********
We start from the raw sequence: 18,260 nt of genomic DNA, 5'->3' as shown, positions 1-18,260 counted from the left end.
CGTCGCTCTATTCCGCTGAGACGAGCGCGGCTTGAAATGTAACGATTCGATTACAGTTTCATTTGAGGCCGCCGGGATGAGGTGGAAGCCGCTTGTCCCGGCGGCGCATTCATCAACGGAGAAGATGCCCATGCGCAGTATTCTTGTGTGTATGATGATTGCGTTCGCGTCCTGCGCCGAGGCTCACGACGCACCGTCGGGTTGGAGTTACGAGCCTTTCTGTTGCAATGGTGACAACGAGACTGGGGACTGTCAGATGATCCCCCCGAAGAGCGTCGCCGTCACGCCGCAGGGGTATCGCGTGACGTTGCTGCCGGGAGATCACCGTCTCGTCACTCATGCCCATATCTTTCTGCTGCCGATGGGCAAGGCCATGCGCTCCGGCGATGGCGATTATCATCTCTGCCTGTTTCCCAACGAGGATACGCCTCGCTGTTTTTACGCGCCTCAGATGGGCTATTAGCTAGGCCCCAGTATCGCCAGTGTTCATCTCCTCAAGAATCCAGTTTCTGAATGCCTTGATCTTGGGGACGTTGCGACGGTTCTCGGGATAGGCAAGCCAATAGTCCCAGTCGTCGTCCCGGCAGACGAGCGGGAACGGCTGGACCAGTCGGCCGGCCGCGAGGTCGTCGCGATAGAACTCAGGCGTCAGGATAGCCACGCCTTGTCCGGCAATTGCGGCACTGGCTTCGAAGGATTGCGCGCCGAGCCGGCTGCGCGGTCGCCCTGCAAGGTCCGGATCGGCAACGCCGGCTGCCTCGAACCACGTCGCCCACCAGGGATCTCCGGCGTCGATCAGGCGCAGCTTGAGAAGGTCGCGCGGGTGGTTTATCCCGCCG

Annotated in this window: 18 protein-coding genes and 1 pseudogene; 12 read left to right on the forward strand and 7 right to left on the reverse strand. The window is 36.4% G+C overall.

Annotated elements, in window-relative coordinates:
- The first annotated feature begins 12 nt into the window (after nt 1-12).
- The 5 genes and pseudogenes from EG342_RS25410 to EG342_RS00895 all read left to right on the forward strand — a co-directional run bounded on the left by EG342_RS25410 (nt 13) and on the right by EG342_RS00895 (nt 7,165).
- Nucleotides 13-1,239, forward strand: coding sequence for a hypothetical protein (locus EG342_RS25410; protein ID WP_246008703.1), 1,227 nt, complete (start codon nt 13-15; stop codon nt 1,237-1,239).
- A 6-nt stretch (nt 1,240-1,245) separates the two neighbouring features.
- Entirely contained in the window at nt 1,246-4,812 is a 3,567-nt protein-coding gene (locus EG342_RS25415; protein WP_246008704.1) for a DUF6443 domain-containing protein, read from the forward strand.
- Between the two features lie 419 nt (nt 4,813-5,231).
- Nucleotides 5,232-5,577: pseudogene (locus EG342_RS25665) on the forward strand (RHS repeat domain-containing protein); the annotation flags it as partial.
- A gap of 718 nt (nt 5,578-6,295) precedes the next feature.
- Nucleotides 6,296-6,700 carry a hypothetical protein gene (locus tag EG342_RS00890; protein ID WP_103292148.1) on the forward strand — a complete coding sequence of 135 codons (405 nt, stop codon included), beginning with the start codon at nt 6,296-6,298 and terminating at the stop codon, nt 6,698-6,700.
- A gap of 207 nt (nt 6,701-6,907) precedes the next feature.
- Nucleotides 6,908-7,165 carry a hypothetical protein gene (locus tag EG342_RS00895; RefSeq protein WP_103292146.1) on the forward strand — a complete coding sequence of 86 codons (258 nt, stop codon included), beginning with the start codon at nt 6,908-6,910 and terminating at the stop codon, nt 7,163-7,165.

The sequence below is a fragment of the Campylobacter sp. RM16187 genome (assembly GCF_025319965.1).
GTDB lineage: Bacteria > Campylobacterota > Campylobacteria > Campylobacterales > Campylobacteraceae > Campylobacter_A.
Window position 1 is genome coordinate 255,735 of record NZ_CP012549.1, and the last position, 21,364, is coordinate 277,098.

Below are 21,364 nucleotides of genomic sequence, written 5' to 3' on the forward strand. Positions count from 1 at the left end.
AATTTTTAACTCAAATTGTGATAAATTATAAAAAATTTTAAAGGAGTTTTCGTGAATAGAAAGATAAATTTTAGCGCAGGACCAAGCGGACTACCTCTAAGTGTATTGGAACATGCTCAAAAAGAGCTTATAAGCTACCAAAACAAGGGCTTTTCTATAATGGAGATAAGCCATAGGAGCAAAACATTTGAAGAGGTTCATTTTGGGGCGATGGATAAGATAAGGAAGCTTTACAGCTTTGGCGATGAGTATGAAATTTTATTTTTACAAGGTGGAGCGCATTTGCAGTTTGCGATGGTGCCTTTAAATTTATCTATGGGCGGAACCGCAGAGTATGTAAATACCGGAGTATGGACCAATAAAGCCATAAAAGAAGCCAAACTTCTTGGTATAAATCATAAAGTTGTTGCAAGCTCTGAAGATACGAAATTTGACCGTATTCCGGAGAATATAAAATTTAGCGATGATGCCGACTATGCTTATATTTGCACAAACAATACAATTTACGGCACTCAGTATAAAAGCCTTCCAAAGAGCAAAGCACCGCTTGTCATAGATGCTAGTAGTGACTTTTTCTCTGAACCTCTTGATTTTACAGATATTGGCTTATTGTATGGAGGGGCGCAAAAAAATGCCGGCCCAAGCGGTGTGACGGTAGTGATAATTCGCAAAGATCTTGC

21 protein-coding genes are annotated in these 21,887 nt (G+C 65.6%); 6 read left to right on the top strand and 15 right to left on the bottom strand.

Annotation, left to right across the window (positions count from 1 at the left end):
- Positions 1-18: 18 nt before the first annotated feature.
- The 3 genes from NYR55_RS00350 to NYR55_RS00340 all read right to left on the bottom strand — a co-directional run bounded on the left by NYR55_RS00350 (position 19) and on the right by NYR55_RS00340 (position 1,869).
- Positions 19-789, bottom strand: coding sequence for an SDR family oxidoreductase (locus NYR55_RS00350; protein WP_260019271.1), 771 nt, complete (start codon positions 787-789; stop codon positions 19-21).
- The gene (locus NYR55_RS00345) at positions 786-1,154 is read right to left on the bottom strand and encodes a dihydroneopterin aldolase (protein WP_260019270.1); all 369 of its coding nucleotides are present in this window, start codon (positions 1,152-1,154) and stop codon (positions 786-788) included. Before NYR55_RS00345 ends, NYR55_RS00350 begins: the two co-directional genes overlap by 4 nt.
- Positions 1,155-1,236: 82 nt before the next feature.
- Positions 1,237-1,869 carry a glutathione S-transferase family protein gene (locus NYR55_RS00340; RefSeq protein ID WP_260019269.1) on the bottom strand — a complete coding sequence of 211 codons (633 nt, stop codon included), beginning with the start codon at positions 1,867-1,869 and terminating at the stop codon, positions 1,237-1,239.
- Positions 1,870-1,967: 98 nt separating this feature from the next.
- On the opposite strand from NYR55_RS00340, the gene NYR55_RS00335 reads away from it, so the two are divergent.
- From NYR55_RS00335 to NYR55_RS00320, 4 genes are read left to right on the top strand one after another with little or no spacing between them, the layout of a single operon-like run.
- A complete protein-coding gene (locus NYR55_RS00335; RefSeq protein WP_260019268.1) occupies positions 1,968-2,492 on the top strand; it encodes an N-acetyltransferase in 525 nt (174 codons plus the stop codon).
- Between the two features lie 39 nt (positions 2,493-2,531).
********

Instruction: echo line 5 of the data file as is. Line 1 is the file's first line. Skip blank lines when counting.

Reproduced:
- The first annotated feature begins 12 nt into the window (after nt 1-12).